1. 4.5.1 Pure-semisimple rings
        2. 4.5.2 Finite length modules over pure-semisimple rings
        3. 4.5.3 Rings of finite representation type
        4. 4.5.4 The pure-semisimplicity conjecture
        5. 4.5.5 Generic modules and representation type
      6. 4.6 Cotorsion, flat and pure-injective modules
    5. 5. The Ziegler spectrum
      1. 5.1 The Ziegler spectrum
        1. 5.1.1 The Ziegler spectrum via definable subcategories
        2. 5.1.2 Ziegler spectra via pp-pairs: proofs
        3. 5.1.3 Ziegler spectra via morphisms
      2. 5.2 Examples
        1. 5.2.1 The Ziegler spectrum of a Dedekind domain
        2. 5.2.2 Spectra over RD rings
        3. 5.2.3 Other remarks
      3. 5.3 Isolation, density and Cantor–Bendixson rank
        1. 5.3.1 Isolated points and minimal pairs
        2. 5.3.2 The isolation condition
        3. 5.3.3 Minimal pairs and left almost split maps
        4. 5.3.4 Density of (hulls of) finitely presented modules
        5. 5.3.5 Neg-isolated points and elementary cogenerators
        6. 5.3.6 Cantor–Bendixson analysis of the spectrum
        7. 5.3.7 The full support topology
      4. 5.4 Duality of spectra
      5. 5.5 Maps between spectra
        1. 5.5.1 Epimorphisms of rings
        2. 5.5.2 Representation embeddings
      6. 5.6 The dual-Ziegler topology
    6. 6. Rings of definable scalars
      1. 6.1 Rings of definable scalars
        1. 6.1.1 Actions defined by pp conditions
        2. 6.1.2 Rings of definable scalars and epimorphisms
        3. 6.1.3 Rings of definable scalars and localisation
        4. 6.1.4 Duality and rings of definable scalars
        5. 6.1.5 Rings of definable scalars over a PI Dedekind domain
        6. 6.1.6 Rings of type-definable scalars
    7. 7. M-dimension and width
      1. 7.1 Dimensions on lattices
      2. 7.2 M-dimension
        1. 7.2.1 Calculating m-dimension
        2. 7.2.2 Factorisable systems of morphisms and m-dimension
      3. 7.3 Width
        1. 7.3.1 Width and superdecomposable pure-injectives
        2. 7.3.2 Existence of superdecomposable pure-injectives
    8. 8. Examples
      1. 8.1 Spectra of artin algebras
        1. 8.1.1 Points of the spectrum
        2. 8.1.2 Spectra of tame hereditary algebras
        3. 8.1.3 Spectra of some string algebras
        4. 8.1.4 Spectra of canonical algebras
      2. 8.2 Further examples
        1. 8.2.1 Ore and RD domains
        2. 8.2.2 Spectra over HNP rings
        3. 8.2.3 Pseudofinite representations of sl2
        4. 8.2.4 Verma modules over sl2
        5. 8.2.5 The spectrum of the first Weyl algebra and related rings
        6. 8.2.6 Spectra of V-rings and differential polynomial rings
        7. 8.2.7 Spectra of serial rings
        8. 8.2.8 Spectra of uniserial rings
        9. 8.2.9 Spectra of pullback rings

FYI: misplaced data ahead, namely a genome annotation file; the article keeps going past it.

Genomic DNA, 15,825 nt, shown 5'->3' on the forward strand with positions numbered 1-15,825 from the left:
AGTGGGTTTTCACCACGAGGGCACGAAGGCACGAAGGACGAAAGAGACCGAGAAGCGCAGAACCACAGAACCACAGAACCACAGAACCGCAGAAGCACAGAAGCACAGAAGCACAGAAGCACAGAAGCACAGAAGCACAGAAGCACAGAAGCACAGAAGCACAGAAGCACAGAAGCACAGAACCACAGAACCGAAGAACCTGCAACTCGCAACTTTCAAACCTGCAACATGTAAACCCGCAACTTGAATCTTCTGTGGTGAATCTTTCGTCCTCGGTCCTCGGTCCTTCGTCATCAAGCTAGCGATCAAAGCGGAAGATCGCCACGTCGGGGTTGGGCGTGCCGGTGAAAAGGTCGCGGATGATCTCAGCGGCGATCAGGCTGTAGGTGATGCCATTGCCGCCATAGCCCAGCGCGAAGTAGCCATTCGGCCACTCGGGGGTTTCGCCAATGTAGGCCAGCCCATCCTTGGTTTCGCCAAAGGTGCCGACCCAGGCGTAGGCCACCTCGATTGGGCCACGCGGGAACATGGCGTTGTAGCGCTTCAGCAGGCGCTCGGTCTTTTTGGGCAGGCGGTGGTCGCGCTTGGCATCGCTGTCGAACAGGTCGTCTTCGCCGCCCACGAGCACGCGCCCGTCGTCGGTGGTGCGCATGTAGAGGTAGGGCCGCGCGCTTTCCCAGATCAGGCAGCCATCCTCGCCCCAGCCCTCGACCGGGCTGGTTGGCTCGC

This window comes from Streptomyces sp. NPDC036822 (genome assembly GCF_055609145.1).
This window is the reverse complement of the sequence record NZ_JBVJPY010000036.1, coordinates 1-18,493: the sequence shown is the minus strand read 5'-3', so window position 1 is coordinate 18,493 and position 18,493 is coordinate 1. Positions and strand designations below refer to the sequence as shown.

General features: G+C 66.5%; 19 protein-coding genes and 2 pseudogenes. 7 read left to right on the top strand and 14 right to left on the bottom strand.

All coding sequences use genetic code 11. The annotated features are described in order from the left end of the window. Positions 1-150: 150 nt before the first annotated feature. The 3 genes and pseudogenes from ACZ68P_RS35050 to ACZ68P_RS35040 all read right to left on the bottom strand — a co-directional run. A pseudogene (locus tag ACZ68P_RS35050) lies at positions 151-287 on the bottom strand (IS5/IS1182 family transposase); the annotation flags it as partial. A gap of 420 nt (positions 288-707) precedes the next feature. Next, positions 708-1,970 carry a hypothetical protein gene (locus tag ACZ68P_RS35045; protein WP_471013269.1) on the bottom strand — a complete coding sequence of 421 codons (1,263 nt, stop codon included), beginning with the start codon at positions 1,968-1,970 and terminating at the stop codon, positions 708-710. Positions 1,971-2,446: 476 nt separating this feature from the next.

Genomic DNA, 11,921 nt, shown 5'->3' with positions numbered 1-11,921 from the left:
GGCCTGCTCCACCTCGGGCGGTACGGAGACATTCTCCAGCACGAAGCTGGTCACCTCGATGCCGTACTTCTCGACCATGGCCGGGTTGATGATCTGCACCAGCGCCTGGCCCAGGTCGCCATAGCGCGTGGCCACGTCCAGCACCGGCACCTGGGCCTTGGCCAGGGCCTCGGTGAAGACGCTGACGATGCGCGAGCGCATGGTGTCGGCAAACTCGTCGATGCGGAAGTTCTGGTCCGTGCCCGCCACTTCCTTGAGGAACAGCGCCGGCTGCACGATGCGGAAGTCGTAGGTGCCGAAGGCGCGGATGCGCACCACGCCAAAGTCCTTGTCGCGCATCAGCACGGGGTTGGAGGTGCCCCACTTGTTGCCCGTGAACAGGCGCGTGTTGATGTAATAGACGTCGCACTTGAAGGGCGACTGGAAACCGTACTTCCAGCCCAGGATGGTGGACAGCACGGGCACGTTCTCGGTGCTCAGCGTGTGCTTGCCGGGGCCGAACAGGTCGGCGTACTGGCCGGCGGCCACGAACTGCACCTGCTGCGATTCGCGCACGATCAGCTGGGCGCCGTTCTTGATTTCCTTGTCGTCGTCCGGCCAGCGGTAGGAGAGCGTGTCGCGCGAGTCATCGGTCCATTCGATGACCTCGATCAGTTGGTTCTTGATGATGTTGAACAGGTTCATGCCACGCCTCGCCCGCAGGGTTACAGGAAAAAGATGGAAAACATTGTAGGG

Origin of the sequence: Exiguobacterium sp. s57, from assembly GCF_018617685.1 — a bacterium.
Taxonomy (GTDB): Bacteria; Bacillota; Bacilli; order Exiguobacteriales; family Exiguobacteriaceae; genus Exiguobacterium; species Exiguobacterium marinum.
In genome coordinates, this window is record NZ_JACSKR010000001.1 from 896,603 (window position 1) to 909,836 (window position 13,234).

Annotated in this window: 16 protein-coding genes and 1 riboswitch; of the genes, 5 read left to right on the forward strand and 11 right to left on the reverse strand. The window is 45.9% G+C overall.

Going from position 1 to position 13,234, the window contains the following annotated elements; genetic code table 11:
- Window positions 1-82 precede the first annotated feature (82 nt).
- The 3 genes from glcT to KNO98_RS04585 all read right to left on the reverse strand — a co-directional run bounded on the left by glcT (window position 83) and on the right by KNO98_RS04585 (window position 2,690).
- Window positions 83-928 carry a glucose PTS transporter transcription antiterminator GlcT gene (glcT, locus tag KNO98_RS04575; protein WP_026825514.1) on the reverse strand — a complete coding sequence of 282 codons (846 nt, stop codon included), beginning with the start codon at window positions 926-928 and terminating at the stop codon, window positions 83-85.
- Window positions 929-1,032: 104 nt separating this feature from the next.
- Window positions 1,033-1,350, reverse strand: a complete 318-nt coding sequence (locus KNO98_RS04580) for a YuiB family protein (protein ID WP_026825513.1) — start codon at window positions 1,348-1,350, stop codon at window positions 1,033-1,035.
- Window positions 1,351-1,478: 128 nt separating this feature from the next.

10. 8.2.10 Spectra of von Neumann regular rings
        11. 8.2.11 Commutative von Neumann regular rings
        12. 8.2.12 Indiscrete rings and almost regular rings
    9. 9. Ideals in mod-R
      1. 9.1 The radical of mod-R
        1. 9.1.1 Ideals in mod-R
        2. 9.1.2 The transfinite radical of mod-R
        3. 9.1.3 Powers of the radical and factorisation of morphisms
        4. 9.1.4 The transfinite radical and Krull–Gabriel/m-dimension
      2. 9.2 Fp-idempotent ideals
      3. Appendix A: Model theory
        1. A.1 Model theory of modules
  10. Part II: Functors
    1. 10. Finitely presented functors
      1. 10.1 Functor categories
        1. 10.1.1 Functors and modules
        2. 10.1.2 The Yoneda embedding
        3. 10.1.3 Representable functors and projective objects in functor categories
      2. 10.2 Finitely presented functors in (mod-R, Ab)
        1. 10.2.1 Local coherence of (mod-R, Ab)
        2. 10.2.2 Projective dimension of finitely presented functors
        3. 10.2.3 Minimal free realisations and local functors
        4. 10.2.4 Pp conditions over rings with many objects
        5. 10.2.5 Finitely presented functors = pp-pairs
        6. 10.2.6 Examples of finitely presented functors
        7. 10.2.7 Free abelian categories
        8. 10.2.8 Extending functors along direct limits
      3. 10.3 Duality of finitely presented functors
      4. 10.4 Finitistic global dimension
    2. 11. Serre subcategories and localisation
      1. 11.1 Localisation in Grothendieck categories
        1. 11.1.1 Localisation
        2. 11.1.2 Finite-type localisation in locally finitely generated categories
        3. 11.1.3 Elementary localisation and locally finitely presented categories
        4. 11.1.4 Finite-type localisation in locally coherent categories
        5. 11.1.5 Pp conditions in locally finitely presented categories